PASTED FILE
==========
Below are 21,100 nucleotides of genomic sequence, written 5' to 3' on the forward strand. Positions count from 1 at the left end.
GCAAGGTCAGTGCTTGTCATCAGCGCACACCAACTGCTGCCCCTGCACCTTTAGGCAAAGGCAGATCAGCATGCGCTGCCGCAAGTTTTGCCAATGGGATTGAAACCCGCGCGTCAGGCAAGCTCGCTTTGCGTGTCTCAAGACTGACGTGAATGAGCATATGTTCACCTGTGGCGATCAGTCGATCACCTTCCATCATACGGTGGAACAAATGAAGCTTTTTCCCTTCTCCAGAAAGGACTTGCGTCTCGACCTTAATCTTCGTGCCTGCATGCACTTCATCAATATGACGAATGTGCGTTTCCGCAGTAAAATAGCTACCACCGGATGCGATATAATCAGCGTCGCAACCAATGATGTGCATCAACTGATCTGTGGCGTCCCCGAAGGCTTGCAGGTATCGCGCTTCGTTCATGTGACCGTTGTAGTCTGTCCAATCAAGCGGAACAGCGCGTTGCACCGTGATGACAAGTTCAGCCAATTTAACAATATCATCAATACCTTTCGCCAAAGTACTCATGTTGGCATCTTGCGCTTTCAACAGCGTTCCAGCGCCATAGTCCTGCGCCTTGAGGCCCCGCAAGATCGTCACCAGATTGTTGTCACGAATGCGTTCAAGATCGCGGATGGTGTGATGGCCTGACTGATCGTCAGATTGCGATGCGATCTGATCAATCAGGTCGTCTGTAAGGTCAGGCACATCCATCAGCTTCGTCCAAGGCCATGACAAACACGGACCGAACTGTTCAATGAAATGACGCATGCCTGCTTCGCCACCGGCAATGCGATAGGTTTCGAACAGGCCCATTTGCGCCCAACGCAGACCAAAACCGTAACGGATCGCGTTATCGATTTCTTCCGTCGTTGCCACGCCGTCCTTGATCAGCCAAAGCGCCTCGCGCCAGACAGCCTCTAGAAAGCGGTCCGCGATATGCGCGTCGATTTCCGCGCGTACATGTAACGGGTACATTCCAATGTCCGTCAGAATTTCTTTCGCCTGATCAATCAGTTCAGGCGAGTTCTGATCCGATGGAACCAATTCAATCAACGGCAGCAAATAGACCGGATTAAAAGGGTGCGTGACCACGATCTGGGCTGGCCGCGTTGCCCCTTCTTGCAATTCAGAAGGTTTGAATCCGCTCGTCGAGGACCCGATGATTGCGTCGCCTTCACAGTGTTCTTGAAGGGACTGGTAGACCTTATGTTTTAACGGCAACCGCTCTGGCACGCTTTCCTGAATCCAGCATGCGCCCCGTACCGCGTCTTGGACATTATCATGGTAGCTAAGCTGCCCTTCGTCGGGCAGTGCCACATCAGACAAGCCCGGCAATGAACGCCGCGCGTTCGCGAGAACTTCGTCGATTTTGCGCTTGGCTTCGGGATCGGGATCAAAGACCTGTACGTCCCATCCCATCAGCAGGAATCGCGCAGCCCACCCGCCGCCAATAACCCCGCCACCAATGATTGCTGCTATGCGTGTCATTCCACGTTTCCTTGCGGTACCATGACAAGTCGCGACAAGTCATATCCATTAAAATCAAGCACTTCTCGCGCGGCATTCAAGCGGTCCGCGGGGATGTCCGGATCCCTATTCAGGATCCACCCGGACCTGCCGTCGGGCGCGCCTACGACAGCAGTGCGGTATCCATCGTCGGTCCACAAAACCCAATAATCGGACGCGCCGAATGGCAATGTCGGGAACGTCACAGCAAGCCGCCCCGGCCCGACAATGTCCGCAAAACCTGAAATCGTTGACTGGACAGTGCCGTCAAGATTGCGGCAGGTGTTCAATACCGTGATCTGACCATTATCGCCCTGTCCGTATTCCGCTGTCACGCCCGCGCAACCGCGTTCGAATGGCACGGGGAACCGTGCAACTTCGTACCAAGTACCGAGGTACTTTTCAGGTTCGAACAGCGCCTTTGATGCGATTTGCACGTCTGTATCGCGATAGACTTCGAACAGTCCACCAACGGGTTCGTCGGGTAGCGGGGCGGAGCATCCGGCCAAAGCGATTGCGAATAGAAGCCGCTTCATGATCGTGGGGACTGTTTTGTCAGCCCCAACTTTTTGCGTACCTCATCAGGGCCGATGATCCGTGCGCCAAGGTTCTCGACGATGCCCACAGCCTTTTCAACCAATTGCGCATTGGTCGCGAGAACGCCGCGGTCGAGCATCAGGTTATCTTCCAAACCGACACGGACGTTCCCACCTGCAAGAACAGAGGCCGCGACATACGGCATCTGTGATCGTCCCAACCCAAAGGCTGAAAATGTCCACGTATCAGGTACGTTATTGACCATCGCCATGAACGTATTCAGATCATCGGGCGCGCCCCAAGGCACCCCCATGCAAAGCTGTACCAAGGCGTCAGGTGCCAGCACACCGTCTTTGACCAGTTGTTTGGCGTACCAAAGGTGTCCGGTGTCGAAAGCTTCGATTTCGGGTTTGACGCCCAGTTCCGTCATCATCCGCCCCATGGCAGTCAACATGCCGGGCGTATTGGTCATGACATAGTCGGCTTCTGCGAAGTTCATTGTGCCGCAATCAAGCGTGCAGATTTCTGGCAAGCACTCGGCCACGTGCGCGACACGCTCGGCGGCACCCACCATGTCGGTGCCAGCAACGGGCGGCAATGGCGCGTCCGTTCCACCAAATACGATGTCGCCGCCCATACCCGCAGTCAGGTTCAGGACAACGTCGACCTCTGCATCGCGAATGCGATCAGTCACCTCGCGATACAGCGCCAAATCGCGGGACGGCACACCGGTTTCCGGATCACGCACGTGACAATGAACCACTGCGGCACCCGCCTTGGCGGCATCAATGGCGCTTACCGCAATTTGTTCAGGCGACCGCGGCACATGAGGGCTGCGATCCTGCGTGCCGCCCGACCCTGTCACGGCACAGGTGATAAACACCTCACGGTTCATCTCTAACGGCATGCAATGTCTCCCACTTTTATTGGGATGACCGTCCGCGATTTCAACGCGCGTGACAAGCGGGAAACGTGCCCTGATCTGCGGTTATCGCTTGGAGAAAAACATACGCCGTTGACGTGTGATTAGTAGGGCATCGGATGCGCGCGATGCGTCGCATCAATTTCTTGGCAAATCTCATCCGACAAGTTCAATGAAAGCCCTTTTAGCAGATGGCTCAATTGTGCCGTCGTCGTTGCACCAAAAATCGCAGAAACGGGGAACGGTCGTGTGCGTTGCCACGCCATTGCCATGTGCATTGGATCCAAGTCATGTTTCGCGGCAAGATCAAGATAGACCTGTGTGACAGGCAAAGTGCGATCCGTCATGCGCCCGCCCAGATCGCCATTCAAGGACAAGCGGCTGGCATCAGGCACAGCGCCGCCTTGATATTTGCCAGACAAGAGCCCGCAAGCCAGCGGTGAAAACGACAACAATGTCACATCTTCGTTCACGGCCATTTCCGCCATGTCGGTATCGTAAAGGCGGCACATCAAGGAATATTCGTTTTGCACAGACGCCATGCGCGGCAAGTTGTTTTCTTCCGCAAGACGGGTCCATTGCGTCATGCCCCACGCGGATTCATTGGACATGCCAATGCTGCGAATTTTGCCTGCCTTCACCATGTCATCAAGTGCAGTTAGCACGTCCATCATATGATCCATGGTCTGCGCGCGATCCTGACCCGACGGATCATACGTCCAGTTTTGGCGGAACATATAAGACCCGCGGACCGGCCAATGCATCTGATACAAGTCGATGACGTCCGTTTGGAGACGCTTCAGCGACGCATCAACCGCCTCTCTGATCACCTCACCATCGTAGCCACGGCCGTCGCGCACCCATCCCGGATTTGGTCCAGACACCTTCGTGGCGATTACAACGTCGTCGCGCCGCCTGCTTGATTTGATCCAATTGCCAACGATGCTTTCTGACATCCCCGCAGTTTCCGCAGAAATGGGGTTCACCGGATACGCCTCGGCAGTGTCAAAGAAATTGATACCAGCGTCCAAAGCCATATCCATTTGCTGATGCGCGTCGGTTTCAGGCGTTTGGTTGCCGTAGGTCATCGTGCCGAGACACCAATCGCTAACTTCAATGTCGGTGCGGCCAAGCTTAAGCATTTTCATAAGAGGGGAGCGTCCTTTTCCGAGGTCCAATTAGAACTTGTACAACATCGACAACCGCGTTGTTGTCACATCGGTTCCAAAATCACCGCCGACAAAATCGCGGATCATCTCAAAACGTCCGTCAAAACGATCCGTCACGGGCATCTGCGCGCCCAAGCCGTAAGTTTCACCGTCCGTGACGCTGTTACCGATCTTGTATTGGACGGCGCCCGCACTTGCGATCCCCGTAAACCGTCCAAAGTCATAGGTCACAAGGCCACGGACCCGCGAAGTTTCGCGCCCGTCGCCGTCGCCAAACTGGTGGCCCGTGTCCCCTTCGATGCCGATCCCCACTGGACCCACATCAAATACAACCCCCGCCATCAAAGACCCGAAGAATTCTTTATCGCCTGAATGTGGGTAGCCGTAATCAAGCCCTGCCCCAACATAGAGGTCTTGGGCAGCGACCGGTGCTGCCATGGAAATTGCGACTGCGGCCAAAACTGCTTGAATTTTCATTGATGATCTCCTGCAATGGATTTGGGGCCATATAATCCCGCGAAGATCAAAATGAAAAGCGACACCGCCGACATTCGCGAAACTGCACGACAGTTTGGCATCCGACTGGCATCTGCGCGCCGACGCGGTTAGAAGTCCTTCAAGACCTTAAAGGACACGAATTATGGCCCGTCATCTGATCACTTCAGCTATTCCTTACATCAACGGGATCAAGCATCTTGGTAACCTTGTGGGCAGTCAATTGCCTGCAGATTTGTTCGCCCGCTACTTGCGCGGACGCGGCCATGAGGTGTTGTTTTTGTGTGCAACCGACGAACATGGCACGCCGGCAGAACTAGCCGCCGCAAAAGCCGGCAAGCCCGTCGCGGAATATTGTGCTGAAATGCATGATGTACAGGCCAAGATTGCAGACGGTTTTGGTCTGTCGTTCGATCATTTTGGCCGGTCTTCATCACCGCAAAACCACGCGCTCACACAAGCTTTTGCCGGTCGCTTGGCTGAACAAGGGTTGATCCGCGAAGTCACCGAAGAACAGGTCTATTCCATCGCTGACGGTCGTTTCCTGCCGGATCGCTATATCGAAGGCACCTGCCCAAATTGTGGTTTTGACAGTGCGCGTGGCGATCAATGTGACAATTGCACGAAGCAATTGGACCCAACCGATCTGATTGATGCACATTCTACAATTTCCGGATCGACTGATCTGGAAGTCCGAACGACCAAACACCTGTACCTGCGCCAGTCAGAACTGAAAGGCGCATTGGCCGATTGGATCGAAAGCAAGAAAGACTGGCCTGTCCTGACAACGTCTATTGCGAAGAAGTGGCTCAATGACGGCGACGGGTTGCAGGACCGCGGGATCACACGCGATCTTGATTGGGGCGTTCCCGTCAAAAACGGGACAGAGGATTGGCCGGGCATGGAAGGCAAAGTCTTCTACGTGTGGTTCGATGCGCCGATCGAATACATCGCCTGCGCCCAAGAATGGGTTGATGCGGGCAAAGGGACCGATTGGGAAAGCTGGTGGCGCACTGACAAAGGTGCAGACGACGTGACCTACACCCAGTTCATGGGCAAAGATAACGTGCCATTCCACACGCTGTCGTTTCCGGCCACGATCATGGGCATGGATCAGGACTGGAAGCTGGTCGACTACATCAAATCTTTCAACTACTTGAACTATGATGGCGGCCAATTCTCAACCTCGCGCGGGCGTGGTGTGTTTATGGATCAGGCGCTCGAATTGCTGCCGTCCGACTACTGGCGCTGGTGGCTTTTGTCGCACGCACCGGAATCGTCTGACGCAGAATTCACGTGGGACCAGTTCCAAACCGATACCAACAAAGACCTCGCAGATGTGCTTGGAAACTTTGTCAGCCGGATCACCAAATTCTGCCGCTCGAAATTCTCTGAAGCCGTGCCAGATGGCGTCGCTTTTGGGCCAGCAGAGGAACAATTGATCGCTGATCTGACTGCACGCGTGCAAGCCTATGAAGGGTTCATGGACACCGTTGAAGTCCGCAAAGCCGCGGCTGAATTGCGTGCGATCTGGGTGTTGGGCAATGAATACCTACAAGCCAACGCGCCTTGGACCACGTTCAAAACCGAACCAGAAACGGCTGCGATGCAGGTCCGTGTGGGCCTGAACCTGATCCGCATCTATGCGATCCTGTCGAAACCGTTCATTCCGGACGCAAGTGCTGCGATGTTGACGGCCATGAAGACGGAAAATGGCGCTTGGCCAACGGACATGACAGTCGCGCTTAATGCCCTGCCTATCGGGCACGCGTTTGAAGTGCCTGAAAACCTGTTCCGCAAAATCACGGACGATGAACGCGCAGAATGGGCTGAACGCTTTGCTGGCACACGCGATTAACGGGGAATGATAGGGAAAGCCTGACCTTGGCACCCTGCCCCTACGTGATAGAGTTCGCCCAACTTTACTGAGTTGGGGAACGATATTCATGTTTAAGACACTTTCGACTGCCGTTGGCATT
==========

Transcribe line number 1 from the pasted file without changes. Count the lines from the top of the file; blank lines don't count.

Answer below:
Below are 21,100 nucleotides of genomic sequence, written 5' to 3' on the forward strand. Positions count from 1 at the left end.